Join the circle. Subscribe
to our Updates

Contact us

I couldn’t stop thinking of how backward the world is heading: Reflecting on Ai Weiwei’s Human Flow

Ahmad Danny Ramadan is an author, storyteller and LGBTQ-refugees activist who spoke on 6 Degrees Citizen Space 2017’s 360: Bridges panel. He reflects on his experience watching Ai Weiwei’s documentary at 6 Degrees Presents: Human Flow.

A month later, and I’m still glowing with happiness that I was among the lucky folks attending 6 Degrees Citizen Space!

Between the engaging conversations, the amazing networking opportunities and the endless stream of new friends and fellow social thinkers, I felt right in my element, and truly appreciated the positive experience. As I was heading to the airport to my next destination on my book tour, I honestly did not want to leave.

A highlight for me was surely the screening of Human Flow by Ai Weiwei; this says much about that experience, as it remains with me among the many events of a gathering that gave me the opportunity to meet amazing folks like Sophie Grégoire Trudeau, Adrienne Clarkson, Margaret Atwood, Reni Eddo-Lodge and Hadeel Ibrahim. (I realize now that all of those folks are women, and many of them women of colour! Kudos to 6 Degrees for prioritizing the experiences and voices of such leaders).

LizBeddall_HumanFlowScreening_20170826_0050

Back to Human Flow, which left me with some seriously undigested feelings and triggered me back to some of my own experiences as a queer Syrian refugee.

The movie depicts the challenges many Syrian refugees go through to arrive in Europe escaping civil war and terrorism and searching for a dignified living. As the camera zooms in and out on folks, abandoning the bird’s-eye view the world sees them with, and focusing on their individual vulnerability, challenges, difficulties, and – amid all of that – joy and solace, I couldn’t stop thinking of how backward the world, and specifically Europe, is heading as it denies them access to refuge.

Europe, and the world in general, is creating the monster that it fears by abandoning those refugees. We’re talking about people who are skilled: workers, farmers, lawyers, doctors and artists; who are losing their humanity and their skills as they walk, quite literally, across Europe hoping to find a place to call home.

Generations of children are being birthed on foreign lands with no identity or nationality, and no access to health, education, or any prospect of living whatsoever.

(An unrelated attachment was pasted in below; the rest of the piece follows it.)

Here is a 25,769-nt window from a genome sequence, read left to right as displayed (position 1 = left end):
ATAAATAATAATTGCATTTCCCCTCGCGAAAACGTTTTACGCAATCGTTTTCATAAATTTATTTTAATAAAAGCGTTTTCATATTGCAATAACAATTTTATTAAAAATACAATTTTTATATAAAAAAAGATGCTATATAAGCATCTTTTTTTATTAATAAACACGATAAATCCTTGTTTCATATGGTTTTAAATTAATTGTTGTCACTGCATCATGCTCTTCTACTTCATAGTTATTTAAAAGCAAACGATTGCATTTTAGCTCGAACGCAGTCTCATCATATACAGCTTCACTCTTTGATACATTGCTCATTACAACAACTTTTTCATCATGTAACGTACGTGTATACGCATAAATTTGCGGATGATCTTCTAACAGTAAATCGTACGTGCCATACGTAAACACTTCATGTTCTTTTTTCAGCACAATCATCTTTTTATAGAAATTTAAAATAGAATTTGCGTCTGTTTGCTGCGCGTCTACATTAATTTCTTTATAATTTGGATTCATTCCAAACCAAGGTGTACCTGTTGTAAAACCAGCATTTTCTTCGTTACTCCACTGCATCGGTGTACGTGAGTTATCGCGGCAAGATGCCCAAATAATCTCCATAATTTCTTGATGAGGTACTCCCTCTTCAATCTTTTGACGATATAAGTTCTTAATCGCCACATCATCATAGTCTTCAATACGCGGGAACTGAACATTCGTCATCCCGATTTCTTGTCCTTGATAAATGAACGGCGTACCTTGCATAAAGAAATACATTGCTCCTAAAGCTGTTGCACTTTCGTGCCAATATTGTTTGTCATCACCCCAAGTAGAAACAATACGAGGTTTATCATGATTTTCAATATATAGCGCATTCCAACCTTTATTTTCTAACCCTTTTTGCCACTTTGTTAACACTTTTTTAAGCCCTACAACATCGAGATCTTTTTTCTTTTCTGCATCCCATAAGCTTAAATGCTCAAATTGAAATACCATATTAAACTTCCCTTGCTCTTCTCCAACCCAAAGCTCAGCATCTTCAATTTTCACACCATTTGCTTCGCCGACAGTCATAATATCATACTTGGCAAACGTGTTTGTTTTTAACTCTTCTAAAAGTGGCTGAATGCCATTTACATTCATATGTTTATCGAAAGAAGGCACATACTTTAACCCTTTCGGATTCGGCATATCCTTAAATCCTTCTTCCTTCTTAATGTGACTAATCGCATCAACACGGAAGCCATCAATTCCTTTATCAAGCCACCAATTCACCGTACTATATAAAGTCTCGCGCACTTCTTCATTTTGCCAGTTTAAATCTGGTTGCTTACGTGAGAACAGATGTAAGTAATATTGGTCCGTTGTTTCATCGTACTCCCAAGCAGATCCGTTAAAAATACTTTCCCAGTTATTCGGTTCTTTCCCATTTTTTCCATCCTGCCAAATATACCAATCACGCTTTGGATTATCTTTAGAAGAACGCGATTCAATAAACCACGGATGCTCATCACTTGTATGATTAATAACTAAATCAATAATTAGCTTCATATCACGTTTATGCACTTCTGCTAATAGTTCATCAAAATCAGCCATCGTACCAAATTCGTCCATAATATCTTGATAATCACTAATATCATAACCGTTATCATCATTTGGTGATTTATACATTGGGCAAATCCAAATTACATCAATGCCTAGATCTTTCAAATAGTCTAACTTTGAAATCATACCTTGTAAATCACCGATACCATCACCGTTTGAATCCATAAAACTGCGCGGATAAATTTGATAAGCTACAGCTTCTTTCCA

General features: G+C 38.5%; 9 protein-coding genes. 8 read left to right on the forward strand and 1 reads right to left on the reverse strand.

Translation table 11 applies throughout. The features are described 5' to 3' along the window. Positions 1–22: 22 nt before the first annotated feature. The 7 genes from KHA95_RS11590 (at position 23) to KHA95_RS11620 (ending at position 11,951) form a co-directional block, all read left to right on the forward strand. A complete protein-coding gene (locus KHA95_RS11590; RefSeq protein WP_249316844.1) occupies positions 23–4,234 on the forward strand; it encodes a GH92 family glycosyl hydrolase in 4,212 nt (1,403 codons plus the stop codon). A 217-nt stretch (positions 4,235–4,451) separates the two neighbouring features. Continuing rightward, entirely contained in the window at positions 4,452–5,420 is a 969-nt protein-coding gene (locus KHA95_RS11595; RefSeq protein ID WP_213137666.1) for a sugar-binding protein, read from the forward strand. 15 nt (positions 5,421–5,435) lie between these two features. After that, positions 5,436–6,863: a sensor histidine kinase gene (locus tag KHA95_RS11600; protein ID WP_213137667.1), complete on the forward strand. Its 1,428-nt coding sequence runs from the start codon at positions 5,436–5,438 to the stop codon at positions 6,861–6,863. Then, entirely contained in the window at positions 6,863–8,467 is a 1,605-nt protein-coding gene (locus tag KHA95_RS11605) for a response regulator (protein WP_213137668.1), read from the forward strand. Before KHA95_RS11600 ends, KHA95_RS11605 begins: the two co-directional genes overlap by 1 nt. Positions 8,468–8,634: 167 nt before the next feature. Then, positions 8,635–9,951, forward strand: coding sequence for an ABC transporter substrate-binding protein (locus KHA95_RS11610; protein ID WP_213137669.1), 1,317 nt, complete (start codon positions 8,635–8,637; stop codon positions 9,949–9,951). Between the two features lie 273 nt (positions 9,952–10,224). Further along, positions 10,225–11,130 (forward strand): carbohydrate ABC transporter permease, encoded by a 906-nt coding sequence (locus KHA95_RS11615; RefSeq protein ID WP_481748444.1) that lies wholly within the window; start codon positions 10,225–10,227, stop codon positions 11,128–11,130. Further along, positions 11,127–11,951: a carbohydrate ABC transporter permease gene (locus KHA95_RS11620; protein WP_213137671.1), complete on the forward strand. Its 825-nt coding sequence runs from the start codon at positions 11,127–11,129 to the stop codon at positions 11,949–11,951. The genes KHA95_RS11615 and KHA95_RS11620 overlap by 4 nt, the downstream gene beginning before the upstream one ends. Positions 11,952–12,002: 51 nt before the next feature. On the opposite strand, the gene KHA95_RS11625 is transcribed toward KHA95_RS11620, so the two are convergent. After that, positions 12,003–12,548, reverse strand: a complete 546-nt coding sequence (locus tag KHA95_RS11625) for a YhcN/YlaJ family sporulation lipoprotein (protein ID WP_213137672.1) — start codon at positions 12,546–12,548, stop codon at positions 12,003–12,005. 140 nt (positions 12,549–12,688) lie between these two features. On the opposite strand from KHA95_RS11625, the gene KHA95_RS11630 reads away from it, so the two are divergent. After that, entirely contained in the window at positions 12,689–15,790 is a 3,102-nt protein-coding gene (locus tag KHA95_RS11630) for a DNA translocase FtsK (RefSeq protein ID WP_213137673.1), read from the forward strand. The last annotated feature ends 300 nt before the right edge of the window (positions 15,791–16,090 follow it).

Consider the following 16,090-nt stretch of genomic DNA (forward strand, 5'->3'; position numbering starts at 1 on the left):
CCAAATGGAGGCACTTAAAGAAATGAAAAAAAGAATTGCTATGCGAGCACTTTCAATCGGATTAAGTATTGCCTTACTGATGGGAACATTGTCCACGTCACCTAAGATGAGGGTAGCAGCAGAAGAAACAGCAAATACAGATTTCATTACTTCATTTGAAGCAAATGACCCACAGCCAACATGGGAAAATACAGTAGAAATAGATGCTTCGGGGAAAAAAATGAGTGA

I keep asking for recognition of the individuality of each refugee and their story, and how they can contribute to the community that hosts them; however, in a couple of years this individuality would be lost. The only identity that matters to them would become their refugee identity, which will erase slowly but surely all their other identities. We’re literally creating the single-minded, unskilled and traumatized refugee we’re afraid of by denying those refugees access.

And what do you believe they would turn to? Do you think they will disappear? Do you believe they will just wait there patiently until the supposed end of the war in Syria and return there peacefully? Do you believe that those people, living in tents under the rain, with no education, no health system, no jobs and no future, will just wait motionlessly until that promised end?

Whose words do you think they will listen to other than extremism and sectarianism and hatred toward the West and all it stands for? The west that abandoned them and rejected them and built walls to keep them out? Values that are seen as Western such as democracy, social justice, women’s rights, queer-acceptance will become the work of the devil.

Yet tomorrow, when extremism extends, and the issue we abandoned for so long gets even more out of hand, who do you think will be blamed? The refugees themselves. The response will be more xenophobia, more Islamophobia and more hatred – extending to our elections, bringing conservative figures and Alt-Rights to the tables of our world leaders, effecting the world as a whole.

I leave you with an old Syrian prayer that I murmured all day after watching Human Flow:

“O, God.
High in the Sky.
Look upon your worshiper!
For I see your blessings and I feel your love ..
… even through the pain I live in everyday.
How would I sleep at night? I spend my time sleepless.
Not due to cold and hunger.
But because I want to worship you until you’re happy with me.
Even the fish in the sea can witness my dedication.
Look upon me,
Look upon me.”